"The drive to cut costs is enormous in this industry ... some are calling it a race to the bottom," said Jean Kinsey, co-director of the Food Industry Center, a retail-food think tank on the University of Minnesota's St. Paul campus.

Food processors build or expand where they can operate most efficiently—where raw materials are the cheapest, where transport and land costs are the lowest, where workers are most productive and where the local regulatory climate is most amenable to the business at hand. Often that means a small town or city surrounded by lots of open space—the type of locale that the district has in abundance.

In modern meat processing, proximity to raw input is crucial. Shipping boxed meat to distributors in refrigerated containers is much cheaper than transporting live animals to a slaughterhouse halfway across the country. Over the past 35 years meatpacking has migrated from cities like Chicago ("hog butcher for the world" in the famous poem by Carl Sandburg) and South St. Paul to small cities and towns in the hinterland where beef cattle, pigs, turkeys and chickens live—communities like Willmar, Minn., where Jennie-O operates another turkey processing plant, and Sioux Falls, S.D., home to the John Morrell & Co. pork-packing plant owned by Virginia-based Smithfield Foods. During the 1990s meat processing employment in sparsely populated southwest Minnesota grew by 1,130 workers, according to the BLS.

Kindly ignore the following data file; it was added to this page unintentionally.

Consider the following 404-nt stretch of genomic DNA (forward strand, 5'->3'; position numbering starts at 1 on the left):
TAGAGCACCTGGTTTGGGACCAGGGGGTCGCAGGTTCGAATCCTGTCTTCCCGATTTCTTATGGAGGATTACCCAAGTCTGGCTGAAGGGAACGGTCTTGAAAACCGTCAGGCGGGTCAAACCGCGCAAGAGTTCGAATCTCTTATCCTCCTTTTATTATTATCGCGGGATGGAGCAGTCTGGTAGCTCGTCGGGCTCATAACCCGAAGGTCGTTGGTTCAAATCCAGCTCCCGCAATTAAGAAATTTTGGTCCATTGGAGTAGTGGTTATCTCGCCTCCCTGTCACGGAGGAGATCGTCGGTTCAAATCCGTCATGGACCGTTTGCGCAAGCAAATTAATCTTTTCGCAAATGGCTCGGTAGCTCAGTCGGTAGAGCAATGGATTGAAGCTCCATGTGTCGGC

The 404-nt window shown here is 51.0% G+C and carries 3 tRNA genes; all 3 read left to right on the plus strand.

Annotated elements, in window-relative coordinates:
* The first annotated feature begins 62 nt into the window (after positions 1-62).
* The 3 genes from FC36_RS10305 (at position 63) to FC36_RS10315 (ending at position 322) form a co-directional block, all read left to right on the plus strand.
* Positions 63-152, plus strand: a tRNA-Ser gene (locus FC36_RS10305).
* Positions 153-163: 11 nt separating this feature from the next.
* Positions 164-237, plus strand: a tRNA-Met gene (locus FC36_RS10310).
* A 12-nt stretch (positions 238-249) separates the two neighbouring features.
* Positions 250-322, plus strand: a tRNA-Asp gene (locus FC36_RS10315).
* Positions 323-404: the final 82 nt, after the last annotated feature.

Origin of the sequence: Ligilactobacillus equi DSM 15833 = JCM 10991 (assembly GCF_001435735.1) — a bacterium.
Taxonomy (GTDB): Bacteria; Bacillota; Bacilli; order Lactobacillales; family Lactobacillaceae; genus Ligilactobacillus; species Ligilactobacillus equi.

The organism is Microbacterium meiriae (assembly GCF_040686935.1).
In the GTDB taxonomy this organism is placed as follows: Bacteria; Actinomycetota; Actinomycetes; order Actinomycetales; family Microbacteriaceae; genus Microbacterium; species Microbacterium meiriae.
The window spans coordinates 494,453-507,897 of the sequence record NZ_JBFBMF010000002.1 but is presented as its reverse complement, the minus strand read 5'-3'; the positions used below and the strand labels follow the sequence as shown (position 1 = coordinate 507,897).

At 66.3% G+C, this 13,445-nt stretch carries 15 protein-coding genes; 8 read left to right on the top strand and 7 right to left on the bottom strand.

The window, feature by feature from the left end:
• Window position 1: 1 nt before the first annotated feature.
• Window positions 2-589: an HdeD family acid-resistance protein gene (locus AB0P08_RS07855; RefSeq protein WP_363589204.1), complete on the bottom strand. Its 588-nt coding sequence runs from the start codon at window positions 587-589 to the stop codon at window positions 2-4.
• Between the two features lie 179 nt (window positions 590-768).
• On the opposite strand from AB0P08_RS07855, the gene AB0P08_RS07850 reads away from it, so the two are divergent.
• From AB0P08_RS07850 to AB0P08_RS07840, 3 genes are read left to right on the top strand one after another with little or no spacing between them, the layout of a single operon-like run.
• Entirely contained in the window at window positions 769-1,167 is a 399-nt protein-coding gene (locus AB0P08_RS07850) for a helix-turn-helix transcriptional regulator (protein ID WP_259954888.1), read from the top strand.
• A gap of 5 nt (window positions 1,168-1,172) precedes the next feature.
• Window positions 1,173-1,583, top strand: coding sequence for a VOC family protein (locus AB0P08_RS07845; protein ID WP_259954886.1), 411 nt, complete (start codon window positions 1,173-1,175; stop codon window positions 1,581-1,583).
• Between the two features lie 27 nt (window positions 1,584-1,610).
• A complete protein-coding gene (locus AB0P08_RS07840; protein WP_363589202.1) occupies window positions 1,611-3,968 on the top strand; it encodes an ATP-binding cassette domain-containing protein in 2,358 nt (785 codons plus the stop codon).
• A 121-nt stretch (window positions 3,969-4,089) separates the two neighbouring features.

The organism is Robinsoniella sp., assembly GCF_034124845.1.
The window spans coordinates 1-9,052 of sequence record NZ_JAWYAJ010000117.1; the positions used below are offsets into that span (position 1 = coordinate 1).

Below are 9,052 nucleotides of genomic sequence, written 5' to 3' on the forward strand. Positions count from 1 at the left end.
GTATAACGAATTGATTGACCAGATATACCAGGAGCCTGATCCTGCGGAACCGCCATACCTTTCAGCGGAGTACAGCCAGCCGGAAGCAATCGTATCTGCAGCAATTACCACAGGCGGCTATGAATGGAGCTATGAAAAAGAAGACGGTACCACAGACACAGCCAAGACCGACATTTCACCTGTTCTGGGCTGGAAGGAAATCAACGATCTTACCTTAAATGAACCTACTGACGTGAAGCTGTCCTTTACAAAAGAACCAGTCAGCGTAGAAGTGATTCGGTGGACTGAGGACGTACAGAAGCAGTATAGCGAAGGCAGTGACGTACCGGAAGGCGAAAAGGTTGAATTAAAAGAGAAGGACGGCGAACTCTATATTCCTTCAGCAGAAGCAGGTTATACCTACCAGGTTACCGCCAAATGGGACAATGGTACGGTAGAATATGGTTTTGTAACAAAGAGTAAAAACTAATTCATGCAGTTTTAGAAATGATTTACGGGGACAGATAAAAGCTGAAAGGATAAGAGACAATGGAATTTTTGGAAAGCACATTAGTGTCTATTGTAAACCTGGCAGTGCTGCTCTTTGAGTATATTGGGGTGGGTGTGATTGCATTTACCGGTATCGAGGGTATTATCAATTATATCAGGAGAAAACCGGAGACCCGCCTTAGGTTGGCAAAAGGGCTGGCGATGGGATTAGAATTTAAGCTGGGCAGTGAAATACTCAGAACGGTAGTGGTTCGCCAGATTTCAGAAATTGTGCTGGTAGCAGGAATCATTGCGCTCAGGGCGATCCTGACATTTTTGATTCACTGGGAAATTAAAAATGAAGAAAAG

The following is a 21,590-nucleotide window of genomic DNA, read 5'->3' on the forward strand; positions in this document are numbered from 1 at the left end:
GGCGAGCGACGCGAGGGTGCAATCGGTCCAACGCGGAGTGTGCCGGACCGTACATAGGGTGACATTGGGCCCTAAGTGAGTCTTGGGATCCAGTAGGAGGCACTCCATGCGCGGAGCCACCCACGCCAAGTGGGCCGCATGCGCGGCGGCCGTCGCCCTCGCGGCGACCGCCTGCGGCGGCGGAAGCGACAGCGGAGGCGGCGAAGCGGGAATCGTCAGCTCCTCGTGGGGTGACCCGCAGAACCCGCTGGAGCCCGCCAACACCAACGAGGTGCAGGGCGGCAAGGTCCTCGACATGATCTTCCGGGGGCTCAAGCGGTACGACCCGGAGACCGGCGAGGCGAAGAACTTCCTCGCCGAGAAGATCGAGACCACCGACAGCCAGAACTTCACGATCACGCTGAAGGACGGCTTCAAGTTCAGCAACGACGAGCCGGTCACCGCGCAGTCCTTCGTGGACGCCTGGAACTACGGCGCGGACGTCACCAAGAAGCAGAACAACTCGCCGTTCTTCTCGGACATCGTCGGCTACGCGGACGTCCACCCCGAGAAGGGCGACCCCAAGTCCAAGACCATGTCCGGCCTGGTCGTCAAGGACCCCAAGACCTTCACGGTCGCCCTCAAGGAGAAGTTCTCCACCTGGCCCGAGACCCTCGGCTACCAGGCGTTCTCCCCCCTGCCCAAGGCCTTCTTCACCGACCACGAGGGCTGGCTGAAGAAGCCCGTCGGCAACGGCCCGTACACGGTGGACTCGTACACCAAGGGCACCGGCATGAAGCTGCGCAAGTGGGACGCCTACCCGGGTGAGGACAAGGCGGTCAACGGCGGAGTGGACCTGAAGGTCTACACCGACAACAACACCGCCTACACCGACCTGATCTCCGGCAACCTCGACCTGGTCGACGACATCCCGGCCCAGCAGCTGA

A recent study by the University of Minnesota indicates that southern Minnesota continues to capitalize on its natural assets for hog and turkey processing—dirt-cheap coarse grains for feed and plentiful water for plant operations. Despite flat consumer demand for turkey since the late 1990s, the value of Minnesota gobbler production and processing increased 35 percent between 1994 and 2002, according to the 2003 Livestock Industry Benchmark Report, the first of its kind conducted in the state. Processors such as Cargill Turkey and Jennie-O Turkey Store, owned by Austin-based Hormel Foods, derived $138 million in revenue from processing Minnesota turkeys in 2002. Minnesota also apparently is hog heaven; in 2002, 1.4 million more pigs were slaughtered in the state than in 1993, demonstrating that Minnesota is holding its own in the battle for processing market share with other states such as North Carolina, Oklahoma and Kansas.

A nearby, reliable commodity supply is also crucial in dairy processing. Milk accounts for about 85 percent of the cost of a pound of cheese, which is why it made sense for Davisco to build its mozzarella plant in eastern South Dakota, an area that is beginning to attract dairy farmers driven from California by encroaching urbanization. "We want to locate our factories close to the raw material because milk is very expensive to ship, much more expensive than cheese," Davis said. The company has operated a whey processing plant adjacent to the Lake Norden site for 20 years.